First of 2 parts
THE Philippine Star* last week ran a front-page story headlined “ICC sees crimes against humanity in Philippines drug war.” Its lead read: “The International Criminal Court has found ‘reasonable basis’ to believe that crimes against humanity were committed in President Duterte’s war on drugs, which has reportedly killed over 20,000 people since 2016.” The next day, Duterte’s critics were ecstatic over the report, with the Philippine Daily Inquirer banner story screaming: “Drug War Critics on ICC Report: Reckoning Near.”
These are outright lies.
They are “journalism” of the most despicable kind: They spread false, fake news. (The Star article even used the “20,000” figure, which has been proven to be totally without basis, with the government’s figure of about 6,000 fatalities accepted by most.)
The ICC did not say at all “it saw crimes against humanity in the country’s drug war.”
The International Criminal Court — the core of which consists of 18 judges in pretrial, trial and appellate chambers — had not concluded anything on the case brought against President Duterte and his officials. How could it? There has been no trial yet, not even a report by its Office of the Prosecutor to convene a trial. The case was filed by a former Davao City lawyer, Jude Sabio, in April 2017 (he withdrew it this year) and then pursued by former senator Antonio Trillanes 4th, helped according to him, by testimonies from Communist Party fronts.
That quote — there was a “reasonable basis to believe” in the accusations — was solely by its prosecutor Fatou Bensouda in her annual report for 2020. As her office does every year, it narrated the status of “situations” — the ICC term for complaints filed with it — in nine countries described in her Report on Preliminary Examination Activities 2020.
In fact in her presentation of her report on December 15, the Philippines’ case was described in just one sentence, that its “preliminary examination” has not been completed. She claimed it had been “impacted by Covid-19 epidemic,” a justification she didn’t give though for the other cases whose examination has not been completed.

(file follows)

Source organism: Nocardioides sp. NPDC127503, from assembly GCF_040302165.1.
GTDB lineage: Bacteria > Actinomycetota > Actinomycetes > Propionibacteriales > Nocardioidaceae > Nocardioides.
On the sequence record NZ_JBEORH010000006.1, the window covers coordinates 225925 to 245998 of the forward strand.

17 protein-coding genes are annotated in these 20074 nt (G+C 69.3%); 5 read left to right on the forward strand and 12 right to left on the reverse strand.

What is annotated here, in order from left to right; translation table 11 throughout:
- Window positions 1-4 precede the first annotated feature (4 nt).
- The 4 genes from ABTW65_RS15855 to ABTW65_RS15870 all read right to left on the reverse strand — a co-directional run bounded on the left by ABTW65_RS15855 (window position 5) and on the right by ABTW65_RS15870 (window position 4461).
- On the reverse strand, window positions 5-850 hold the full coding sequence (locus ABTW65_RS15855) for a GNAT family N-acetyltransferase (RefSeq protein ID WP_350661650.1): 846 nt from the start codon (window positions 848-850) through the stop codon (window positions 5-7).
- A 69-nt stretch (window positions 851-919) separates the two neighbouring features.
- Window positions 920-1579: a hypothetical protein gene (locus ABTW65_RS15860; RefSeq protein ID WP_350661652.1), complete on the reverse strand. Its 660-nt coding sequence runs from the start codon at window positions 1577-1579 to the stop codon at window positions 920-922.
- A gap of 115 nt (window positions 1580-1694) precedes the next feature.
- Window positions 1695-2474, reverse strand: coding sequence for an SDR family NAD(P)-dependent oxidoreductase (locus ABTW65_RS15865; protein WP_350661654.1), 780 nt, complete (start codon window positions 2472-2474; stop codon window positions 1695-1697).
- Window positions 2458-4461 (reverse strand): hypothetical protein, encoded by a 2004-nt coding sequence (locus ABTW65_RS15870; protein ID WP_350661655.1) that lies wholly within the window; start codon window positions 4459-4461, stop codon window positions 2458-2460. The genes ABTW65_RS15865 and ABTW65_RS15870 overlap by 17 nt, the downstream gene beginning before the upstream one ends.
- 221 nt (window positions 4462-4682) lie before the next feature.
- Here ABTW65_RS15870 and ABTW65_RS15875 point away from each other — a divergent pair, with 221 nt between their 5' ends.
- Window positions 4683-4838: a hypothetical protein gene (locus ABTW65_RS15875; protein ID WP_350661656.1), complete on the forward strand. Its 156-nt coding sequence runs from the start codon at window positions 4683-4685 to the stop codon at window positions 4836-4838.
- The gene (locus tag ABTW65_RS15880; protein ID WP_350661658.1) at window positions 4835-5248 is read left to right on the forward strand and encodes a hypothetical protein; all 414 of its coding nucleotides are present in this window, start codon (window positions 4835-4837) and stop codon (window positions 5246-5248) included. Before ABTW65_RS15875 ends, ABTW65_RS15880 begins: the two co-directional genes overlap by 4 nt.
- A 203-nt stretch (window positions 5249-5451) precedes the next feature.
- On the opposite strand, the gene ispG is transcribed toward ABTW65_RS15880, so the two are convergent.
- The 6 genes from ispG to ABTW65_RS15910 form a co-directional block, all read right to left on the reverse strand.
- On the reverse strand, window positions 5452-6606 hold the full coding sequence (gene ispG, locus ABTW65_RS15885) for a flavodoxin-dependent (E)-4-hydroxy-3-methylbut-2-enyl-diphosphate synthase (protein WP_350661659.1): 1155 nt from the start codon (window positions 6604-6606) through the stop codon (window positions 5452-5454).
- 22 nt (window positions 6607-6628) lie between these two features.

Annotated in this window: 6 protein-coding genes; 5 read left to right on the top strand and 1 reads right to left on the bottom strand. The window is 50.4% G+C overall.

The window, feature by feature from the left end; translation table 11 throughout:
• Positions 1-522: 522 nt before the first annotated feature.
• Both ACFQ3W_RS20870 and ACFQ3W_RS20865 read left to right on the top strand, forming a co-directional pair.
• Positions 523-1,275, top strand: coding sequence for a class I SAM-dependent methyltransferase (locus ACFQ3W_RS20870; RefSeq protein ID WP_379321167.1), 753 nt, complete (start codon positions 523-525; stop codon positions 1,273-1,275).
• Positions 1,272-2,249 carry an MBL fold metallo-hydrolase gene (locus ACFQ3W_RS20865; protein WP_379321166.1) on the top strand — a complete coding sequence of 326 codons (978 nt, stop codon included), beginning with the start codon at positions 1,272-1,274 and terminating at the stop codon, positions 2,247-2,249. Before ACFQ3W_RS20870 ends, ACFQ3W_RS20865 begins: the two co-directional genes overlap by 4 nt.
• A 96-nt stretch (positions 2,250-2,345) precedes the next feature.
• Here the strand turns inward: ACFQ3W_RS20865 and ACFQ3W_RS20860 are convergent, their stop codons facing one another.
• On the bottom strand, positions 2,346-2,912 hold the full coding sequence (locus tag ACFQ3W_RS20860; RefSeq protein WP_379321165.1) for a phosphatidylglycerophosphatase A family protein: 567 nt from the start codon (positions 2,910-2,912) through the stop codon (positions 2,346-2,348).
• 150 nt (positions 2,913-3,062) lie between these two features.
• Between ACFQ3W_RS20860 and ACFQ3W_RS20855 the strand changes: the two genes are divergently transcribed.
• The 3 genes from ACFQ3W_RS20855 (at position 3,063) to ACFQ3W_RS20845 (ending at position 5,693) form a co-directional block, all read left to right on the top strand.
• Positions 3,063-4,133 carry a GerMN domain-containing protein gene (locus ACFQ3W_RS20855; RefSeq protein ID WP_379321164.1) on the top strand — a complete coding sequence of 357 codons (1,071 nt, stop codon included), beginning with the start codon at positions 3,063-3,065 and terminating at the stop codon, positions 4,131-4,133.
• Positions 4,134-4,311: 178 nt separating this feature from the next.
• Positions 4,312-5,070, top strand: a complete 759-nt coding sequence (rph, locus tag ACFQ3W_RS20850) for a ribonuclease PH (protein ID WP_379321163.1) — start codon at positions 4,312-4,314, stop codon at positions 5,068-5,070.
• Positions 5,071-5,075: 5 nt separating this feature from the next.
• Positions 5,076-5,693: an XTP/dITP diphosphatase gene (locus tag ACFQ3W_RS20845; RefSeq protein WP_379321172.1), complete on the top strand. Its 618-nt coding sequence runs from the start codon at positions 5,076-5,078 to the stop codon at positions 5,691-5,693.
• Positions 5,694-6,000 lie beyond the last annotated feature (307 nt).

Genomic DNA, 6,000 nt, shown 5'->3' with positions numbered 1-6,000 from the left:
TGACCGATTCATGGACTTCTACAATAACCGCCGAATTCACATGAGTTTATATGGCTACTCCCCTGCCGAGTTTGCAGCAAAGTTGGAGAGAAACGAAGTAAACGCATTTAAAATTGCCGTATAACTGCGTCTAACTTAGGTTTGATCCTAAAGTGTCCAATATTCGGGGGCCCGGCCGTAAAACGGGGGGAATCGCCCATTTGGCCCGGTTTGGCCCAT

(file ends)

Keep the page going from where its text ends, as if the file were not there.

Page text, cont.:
Bensouda is not the ICC, just as a fiscal (or a prosecutor in the US) isn’t the Philippine system of courts, and definitely does not speak for it. In a manner of speaking, a prosecutor’s work is based on the idea that “an accused is guilty until proven innocent”; that of a court is an “accused is innocent until proven guilty.”
When my favorite Facebook friend, the very witty Fiscal Darwin Cañete, reports that he believes Leila de Lima received money from drug lords, since a witness testified to that, I completely believe him. But as a journalist I wouldn’t report that the Regional Trial Court where he presented that testimony as evidence that found de Lima guilty of corruption and connivance with drug lords. How difficult is it to understand that?
In her year-end report, Bensouda described the status of “situations” in several other countries other than the Philippines: Bolivia, Venezuela, Columbia, Guinea, Palestine, Iraq, Nigeria and Ukraine. She reported that her office completed preliminary examinations only in these last four “situations.” She dismissed the case in Iraq, involving allegations of abuse by British soldiers of Iraqi prisoners.
In the matter of the case against Duterte and his officials, Bensouda reported that her office has not completed its preliminary examination of it, the very first step to determine whether to proceed with an investigation or not.